It’s all about the spin

Headlines in Europe are full of Israel’s retaliation against Syria, and an Italian daily puts football over security.

IDF soldier [file] (photo credit: REUTERS)
IDF soldier [file]
(photo credit: REUTERS)
European newspapers seemed to have recovered from last week’s embarrassing miscalculations of the number of rockets sent from the Gaza Strip, with reports ranging from 25 projectiles to 100, as reported in this column.
Last week, they had more concrete news to go on – reporting the March 18 explosion on the Syrian border that wounded four IDF soldiers.
World news outlets widely reported on Israeli retaliation against Syrian targets – with a headline in The Guardian reading “Israel bombs Syrians on Golan Heights” – but in Rome, an article with a different take on Israeli aggression made its way to the newsstands.
Last Saturday, journalist Luca Pisapia of the left-leaning, anti-Berlusconi daily Il Fatto Quotidiano republished a story that claims Israel purposely targeted members of the Palestinian national football team, citing an incident reported in February that two Palestinian players were targeted by Israeli gunfire and attacked by dogs. The IDF countered that Jawhar Nasser Jawhar, 19, and Adam Abd-al Raouf Halabiya, 17, were about to throw a bomb at security forces. The Palestinians were taken to Hadassah University Medical Center in Jerusalem’s Ein Kerem and were told their injuries would end their careers. Nasser and Halabiya contend that there was no prior warning before the soldiers opened fire.
“It is suspected that the soldiers knew that the teenagers were prominent football players on the Palestinian national team,” Pisapia wrote on March 22.
He quoted Dave Zirin, a political sportswriter for The Nation, a US publication known as more leftist: “What happened to Jawhar and Adam is just the latest case in which Palestinian football players are targeted by Israeli army and security forces. Death or imprisonment have been, and still are today, a reality for several members of the Palestinian national squad,” Pisapia quoted Zirin as writing.
This is not the first time the Italian newspaper has “suspected” a purposeful targeting of Palestinian football players by the IDF. Back in 2009, Mahmoud Sarsak, a Palestinian football star playing for the national team, was interrogated and allegedly tortured by Israeli security forces who suspected he was affiliated with Islamic Jihad. After three years of imprisonment, and an additional 96 days of hunger strike due to his detention, which irreversibly damaged his organs, ll Fatto Quotidiano quickly concluded he was illegally detained in an international news story in 2012. The first sentence of that article in the Italian newspaper read: “Take away the ball of a child and destroy his dreams, and that of an entire nation.”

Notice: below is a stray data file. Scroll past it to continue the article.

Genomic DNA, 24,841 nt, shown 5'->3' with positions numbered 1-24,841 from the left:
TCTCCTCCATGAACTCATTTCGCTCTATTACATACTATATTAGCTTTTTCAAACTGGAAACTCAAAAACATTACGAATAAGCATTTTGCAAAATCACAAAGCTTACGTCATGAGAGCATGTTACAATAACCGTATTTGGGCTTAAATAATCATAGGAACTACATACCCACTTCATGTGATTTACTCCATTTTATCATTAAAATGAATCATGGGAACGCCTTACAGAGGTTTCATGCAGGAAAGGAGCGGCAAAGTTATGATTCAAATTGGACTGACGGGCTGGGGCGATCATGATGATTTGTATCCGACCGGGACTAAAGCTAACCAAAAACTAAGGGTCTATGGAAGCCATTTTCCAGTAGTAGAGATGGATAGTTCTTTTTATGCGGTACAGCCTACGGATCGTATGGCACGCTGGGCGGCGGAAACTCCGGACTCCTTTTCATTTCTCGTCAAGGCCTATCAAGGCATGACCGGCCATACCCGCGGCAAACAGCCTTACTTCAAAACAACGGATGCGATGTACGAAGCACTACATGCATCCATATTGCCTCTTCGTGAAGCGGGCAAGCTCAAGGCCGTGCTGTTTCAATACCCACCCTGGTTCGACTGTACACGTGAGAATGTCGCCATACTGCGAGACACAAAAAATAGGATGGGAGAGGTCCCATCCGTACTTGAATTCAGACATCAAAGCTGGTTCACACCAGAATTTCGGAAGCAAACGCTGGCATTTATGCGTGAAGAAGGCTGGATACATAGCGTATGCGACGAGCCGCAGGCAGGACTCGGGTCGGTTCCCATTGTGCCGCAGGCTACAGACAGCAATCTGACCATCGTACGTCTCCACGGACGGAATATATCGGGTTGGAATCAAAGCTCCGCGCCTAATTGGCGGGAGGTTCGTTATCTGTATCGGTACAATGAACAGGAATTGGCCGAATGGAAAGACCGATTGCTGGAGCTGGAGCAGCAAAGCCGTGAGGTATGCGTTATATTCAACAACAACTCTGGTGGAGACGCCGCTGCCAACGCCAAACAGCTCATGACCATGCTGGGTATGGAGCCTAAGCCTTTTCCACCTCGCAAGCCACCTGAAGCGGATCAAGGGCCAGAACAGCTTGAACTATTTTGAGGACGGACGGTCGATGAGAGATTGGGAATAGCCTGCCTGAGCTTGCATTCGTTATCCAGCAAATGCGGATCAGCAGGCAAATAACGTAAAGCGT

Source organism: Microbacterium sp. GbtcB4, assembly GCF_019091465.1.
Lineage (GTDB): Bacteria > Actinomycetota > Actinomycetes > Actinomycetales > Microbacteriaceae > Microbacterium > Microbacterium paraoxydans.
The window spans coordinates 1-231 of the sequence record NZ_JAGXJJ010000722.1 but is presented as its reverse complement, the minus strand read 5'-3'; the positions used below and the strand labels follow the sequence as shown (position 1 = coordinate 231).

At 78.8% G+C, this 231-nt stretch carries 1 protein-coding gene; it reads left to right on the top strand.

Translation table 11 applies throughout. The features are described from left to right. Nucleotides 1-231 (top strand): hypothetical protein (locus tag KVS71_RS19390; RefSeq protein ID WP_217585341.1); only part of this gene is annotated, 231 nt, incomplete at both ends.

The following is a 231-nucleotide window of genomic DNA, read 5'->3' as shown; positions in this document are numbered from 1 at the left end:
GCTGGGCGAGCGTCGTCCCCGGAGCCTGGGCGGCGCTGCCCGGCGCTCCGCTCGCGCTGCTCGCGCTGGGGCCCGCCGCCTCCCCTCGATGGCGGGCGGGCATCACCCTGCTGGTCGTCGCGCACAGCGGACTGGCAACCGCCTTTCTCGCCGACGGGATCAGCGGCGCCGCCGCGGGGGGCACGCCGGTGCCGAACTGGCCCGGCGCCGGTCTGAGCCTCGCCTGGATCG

Sarsak’s story caused outrage from pro-Israel critics, who condemned how media outlets underplayed the proof of Sarsak’s connections to Islamic Jihad – which, among other things, showed the football player in an Islamic Jihad scarf, as well as pointing out that the terrorist faction considered him a member.
In other news
Palestinians are looking to drill for oil in the West Bank
Die Zeit, Germany, March 19
Palestinians in the West Bank are requesting the support of international companies in a plan to dig up oil wells near the Green Line. The particular oil field is close to a field owned by Israeli company Givot Olam, which is located within the Green Line. The initiative is a joint effort between the US, Russia, the EU and UN; the world powers hope this will boost the Palestinian infrastructure. Last November, Givot Olam said it was looking to expand into the Palestinian territories of the West Bank. The brokered initiative is an effort to break the stalemate of the peace negotiations.
Israel: Washington might liberate a spy
Le Figaro, France, March 24
The United States might release convicted Israeli agent Jonathan Pollard in an effort to bolster the peace process, which is close to imploding, according to Le Figaro in quoting Israel radio. According to the statement, Obama administration officials might be willing to “give a green light” to the liberation of Pollard.
By the end of this month, the last contingent of prisoners will be released. His eventual discharge would be a concession from the US to bolster peace negotiations, Le Figaro reported.
China seeks strategic foothold in Israel
Deutsche Welle, Germany, March 24
In an effort to establish a foothold in the region, China is looking to invest in a freight rail link between the Red Sea port city of Eilat and Ashdod on the Mediterranean.
The link is expected to cost $2 billion and take five years to complete, and is slated to begin next year. The German daily cited Oded Eran, a retired Israeli diplomat, saying that he believed this was a move from Prime Minister Binyamin Netanyahu to bolster strategic ties with China. The railway would be a potential alternative to the Suez Canal, which is an expensive transport route, although it has proven stable in spite of political turmoil in Egypt.
Israel prepares for war against Iran without waiting for US
Rádio e Televisão do Portugal, Portugal, March 19
Plans to attack Iran, in a hypothetical situation, are already budgeted for, a leading Portuguese daily reported, saying the price tag would run around $2.89b.
The political framework has apparently already been planned by Defense Minister Moshe Ya’alon. RTV reported that in the hypothetical situation, Netanyahu would act without the approval of the P5+1 world powers – the US, UK, France, Germany, Russia and China – who are in peace talks with Iran. In the hypothetical scenario, reported on RTV, the P5+1 would continue peace talks with Iran. Some Israeli participants criticized the US for entering into negotiations with Iran, which means Israel “has to act as if there is nobody looking out for us.”